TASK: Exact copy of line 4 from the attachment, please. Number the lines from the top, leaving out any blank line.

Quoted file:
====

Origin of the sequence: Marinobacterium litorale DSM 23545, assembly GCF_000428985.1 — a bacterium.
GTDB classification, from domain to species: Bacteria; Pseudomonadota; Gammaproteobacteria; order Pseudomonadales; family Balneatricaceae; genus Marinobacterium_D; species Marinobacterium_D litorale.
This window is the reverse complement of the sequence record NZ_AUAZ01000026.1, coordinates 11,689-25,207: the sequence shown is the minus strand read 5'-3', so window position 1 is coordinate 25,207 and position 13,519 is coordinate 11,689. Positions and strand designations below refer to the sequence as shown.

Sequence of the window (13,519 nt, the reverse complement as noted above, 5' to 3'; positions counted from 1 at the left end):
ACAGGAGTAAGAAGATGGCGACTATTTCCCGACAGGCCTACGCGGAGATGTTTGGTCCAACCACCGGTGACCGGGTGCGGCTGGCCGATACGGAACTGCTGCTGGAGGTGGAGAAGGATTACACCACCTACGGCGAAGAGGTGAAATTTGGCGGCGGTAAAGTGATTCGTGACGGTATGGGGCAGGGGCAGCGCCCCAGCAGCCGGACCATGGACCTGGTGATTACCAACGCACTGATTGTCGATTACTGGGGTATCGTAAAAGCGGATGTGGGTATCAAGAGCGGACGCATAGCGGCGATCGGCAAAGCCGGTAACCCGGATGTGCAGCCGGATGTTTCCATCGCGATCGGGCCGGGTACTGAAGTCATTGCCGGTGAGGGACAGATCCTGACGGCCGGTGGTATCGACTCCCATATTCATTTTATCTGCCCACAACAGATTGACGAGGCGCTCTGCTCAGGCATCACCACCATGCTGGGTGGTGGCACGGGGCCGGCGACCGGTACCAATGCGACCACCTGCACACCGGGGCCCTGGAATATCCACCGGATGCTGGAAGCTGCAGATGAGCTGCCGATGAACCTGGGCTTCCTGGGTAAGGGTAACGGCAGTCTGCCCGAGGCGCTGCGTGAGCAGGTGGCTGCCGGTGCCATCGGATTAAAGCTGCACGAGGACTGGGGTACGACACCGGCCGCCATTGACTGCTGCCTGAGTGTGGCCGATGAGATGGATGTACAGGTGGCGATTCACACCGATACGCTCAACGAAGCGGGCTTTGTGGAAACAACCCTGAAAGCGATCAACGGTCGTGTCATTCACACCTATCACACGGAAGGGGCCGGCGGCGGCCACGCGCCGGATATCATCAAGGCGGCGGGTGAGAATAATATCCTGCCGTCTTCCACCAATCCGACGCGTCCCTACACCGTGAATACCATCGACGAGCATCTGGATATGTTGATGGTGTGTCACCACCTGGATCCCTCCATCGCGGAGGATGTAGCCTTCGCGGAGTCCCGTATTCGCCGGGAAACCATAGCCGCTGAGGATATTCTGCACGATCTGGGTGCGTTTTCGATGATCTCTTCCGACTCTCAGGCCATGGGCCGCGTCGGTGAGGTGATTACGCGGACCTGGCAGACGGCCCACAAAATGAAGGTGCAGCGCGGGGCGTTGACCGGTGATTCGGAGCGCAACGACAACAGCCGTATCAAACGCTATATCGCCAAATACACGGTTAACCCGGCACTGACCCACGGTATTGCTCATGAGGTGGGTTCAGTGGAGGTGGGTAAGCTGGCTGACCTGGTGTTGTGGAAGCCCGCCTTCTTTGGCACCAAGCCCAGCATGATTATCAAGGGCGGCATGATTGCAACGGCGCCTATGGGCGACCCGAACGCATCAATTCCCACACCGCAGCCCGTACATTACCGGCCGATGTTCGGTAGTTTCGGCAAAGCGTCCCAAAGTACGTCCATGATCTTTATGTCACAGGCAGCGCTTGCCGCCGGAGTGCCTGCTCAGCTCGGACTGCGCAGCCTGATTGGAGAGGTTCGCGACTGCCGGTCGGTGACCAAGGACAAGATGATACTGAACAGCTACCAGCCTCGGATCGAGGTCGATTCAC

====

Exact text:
Sequence of the window (13,519 nt, the reverse complement as noted above, 5' to 3'; positions counted from 1 at the left end):